The parameters of the model including C^{plateau}and E^{plateau}for each individual were estimated separately using nonlinear regression with ordinary least squares.

The computations were performed on a spreadsheet using the Excel 2000 software program (Microsoft), and the parameters were optimized with the Solver tool within Excel.

### Statistical Analysis

Minimizing the squared error between the measured and predicted concentration necessarily maximizes the coefficient of determination (*R* ^{2}), which we therefore report as our objective function13:

where SSE (sum of squared errors) represents the sum of the squares of the differences between the observed measurements y^{i}for a given time and the corresponding model prediction, ŷ^{i}, and SST, the total sum of squares, stands for the sum of the squares of the differences between each actual measurement and the average of all the measurements, ȳ^{i}.

A value of *R* ^{2}close to 1 means that changes in the electroencephalographic measurement can be entirely explained by changes in the effect compartment isoflurane concentrations. A value of *R* ^{2}close to zero means that there is no relation between effect compartment isoflurane concentration and electroencephalographic effect.13

The correlations of the BIS® or the Narcotrend® index with the isoflurane effect compartment concentrations indicated by the *R* ^{2}values were tested with the Wilcoxon test. Pharmacodynamic parameters were compared between the two indices using the Student *t* test. All tests were two tailed, with statistical significance defined as *P* < 0.05. Data are presented as mean ± SD. Statistical calculations were performed using SigmaStat 2.03, SigmaPlot 2000 (both SPSS GmbH, Erkrath, Germany), and SPSS (version 12) computer software.

## Results

Fifteen men with American Society of Anesthesiologists physical status II (age, 64 ± 5 yr; weight, 81 ± 9 kg; height, 175 ± 6 cm) were enrolled in this study. There were no problems with skin adherence of the electrodes. No patient reported postoperative recall of intraoperative awareness. The isoflurane concentration was systematically varied to characterize the electroencephalographic response for 69.8 ± 6.2 min.

The end-tidal isoflurane concentration ranged from 0.44 ± 0.07 to 2.34 ± 0.19 vol%. With increasing end-tidal isoflurane concentrations, the BIS® and the Narcotrend® index (fig. 1) decreased adequately with a time delay in all patients.

Plotting the BIS®*versus* end-tidal isoflurane concentrations or the Narcotrend® index *versus* end-tidal isoflurane concentrations revealed hysteresis (fig. 2, black dots), which collapsed by introduction of the isoflurane effect site concentration (fig. 2, gray dots). Figure 3shows the best fit (A), median fit (B), and worst fit (C) relations between the BIS® or the Narcotrend® index and the effect site isoflurane concentration for individual patients.

In all patients, increasing BIS® and Narcotrend® values adequately reflected a decrease in isoflurane effect compartment concentrations. The correlation of the BIS® to effect site isoflurane concentration (*R* ^{2}= 0.82 ± 0.12; fig. 4A) was no better than the correlation of the Narcotrend® index to effect site isoflurane concentration (*R* ^{2}= 0.85 ± 0.09; fig. 4B). As shown in figures 4A and B, a pharmacodynamic plateau, *i.e.* , unchanged electroencephalographic parameter values despite changing isoflurane concentrations, was observed in some patients with both electroencephalographic measures of isoflurane effect, necessitating the use of the linked sigmoidal curves.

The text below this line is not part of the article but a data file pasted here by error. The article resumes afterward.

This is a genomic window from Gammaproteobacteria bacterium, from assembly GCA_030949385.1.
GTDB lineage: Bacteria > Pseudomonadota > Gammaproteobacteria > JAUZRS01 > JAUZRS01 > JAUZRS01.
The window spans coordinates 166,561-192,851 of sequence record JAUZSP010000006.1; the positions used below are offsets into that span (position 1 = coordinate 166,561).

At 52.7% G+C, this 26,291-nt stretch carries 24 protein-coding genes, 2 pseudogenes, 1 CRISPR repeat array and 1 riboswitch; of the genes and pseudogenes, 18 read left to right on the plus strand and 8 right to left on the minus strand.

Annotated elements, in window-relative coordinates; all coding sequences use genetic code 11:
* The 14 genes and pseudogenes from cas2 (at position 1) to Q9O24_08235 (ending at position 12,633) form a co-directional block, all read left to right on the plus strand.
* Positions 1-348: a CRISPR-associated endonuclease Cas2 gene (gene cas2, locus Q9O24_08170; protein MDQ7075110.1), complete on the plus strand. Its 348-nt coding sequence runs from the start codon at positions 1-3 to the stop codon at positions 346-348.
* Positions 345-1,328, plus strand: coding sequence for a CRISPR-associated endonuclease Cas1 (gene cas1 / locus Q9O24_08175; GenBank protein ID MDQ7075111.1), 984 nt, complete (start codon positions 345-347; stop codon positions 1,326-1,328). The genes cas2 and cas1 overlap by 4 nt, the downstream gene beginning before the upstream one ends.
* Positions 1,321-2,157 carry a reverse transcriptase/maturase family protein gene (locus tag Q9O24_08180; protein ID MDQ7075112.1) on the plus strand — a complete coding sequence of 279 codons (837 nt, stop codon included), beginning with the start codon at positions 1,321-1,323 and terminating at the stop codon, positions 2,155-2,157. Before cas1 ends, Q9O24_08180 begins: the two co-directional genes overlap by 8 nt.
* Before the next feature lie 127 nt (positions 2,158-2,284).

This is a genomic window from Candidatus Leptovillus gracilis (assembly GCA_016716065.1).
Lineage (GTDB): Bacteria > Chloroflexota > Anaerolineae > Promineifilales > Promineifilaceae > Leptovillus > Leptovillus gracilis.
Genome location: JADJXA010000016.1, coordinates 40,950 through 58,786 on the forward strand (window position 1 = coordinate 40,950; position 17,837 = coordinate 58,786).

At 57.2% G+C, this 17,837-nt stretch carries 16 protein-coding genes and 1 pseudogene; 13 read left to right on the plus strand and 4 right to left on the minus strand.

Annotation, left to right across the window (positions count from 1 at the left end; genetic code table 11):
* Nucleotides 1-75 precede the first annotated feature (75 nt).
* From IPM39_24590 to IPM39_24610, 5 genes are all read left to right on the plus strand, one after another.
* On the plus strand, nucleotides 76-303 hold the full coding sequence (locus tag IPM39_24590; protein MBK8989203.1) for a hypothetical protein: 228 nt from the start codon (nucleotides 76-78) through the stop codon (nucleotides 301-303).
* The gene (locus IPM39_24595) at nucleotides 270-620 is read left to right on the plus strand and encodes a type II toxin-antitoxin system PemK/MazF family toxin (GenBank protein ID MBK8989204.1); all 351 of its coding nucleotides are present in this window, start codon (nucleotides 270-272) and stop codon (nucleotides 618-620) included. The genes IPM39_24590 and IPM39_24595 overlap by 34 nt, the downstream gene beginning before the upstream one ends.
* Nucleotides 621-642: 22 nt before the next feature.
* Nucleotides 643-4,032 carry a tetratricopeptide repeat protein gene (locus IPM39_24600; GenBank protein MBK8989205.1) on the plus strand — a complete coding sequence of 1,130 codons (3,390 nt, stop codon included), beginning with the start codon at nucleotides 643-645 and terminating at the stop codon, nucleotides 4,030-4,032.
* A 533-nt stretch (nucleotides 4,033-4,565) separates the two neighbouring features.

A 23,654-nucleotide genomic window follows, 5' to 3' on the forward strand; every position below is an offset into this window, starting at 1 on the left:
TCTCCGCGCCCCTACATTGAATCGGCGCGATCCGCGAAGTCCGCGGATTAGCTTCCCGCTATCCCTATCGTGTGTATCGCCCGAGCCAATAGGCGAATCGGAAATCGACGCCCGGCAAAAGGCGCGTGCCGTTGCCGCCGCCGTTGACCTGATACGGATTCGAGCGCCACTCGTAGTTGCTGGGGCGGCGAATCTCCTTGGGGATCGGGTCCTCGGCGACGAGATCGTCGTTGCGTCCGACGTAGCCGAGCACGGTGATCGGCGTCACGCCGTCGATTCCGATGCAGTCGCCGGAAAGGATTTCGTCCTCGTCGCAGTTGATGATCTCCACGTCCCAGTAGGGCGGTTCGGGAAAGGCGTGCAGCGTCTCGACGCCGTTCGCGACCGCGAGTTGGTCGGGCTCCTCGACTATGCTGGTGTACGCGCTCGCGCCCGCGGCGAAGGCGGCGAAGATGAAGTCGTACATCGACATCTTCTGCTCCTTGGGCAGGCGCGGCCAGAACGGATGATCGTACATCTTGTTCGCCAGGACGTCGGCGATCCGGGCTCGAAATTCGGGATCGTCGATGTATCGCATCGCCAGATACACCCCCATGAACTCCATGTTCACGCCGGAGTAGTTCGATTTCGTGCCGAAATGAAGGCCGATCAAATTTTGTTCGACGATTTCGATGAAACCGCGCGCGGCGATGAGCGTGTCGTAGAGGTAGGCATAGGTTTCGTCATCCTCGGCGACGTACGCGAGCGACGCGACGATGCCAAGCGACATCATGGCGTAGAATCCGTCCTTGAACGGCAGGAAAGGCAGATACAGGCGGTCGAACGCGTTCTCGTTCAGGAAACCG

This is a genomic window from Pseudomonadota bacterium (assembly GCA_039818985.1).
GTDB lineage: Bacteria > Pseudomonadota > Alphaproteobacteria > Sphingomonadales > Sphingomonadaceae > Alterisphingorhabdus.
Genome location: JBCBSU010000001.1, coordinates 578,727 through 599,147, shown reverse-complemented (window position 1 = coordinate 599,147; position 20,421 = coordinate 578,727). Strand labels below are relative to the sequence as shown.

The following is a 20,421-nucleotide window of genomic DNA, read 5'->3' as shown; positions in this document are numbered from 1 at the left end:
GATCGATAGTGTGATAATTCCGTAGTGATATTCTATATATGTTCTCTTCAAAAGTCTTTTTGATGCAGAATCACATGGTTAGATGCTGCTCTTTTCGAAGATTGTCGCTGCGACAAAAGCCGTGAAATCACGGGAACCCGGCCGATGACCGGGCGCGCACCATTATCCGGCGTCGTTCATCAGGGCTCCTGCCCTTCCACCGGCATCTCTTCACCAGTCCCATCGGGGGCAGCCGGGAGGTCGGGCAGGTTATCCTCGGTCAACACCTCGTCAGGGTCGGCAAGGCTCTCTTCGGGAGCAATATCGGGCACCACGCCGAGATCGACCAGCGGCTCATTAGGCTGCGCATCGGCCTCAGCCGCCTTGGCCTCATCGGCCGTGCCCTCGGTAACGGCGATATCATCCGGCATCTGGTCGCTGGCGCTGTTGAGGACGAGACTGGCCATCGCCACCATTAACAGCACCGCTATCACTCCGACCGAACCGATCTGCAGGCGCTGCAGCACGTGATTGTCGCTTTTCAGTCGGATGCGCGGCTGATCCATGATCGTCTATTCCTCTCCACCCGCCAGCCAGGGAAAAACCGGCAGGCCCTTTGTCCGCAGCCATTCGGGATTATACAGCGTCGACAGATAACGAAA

The pharmacodynamic parameters are displayed in table 1. The k^{e0}value derived from the BIS® data was 0.16 ± 0.03 min^{−1}, and that from the Narcotrend® index was 0.18 ± 0.05 min^{−1}. The change between the first and the second sigmoidal curve was positioned at a BIS® value of 41.3 ± 5.2 and a Narcotrend® index of 44.5 ± 6.1. The respective isoflurane effect site concentrations were 0.96 ± 0.20 vol% for the BIS® monitor and 0.99 ± 0.21 vol% for the Narcotrend® monitor. The C^{50}values for the electroencephalographic response before the onset of burst suppression were 0.46 ± 0.11 vol% for the BIS® and 0.50 ± 0.14 vol% for the Narcotrend® index. The C^{50}values with burst suppression were significantly higher than those without burst suppression, *i.e.* , 1.55 ± 0.33 vol% for the BIS® and 1.41 ± 0.19 vol% for the Narcotrend® index.

During emergence from anesthesia, the correlation between isoflurane effect compartment concentration and Narcotrend® index (*R* ^{2}= 0.88 ± 0.15) was better than the BIS® (*R* ^{2}= 0.77 ± 0.19; fig. 5). Figure 6shows all BIS® and Narcotrend® index values *versus* effect site isoflurane concentrations. The isoflurane effects site concentrations were calculated with a k^{e0}value of 0.16 for the BIS® data and of 0.18 for the Narcotrend® data. The concentration-*versus* -response relation was calculated from the mean values of the pharmacokinetic–pharmacodynamic parameters of all patients.

The prediction probabilities for the BIS® and the Narcotrend® index to predict isoflurane effect compartment concentration were indistinguishable for the two measurements, with a BIS® P^{K}of 0.72 ± 0.07 (mean ± SD; range, 0.61–0.84) and a Narcotrend® P^{K}of 0.72 ± 0.10 (range, 0.51–0.87).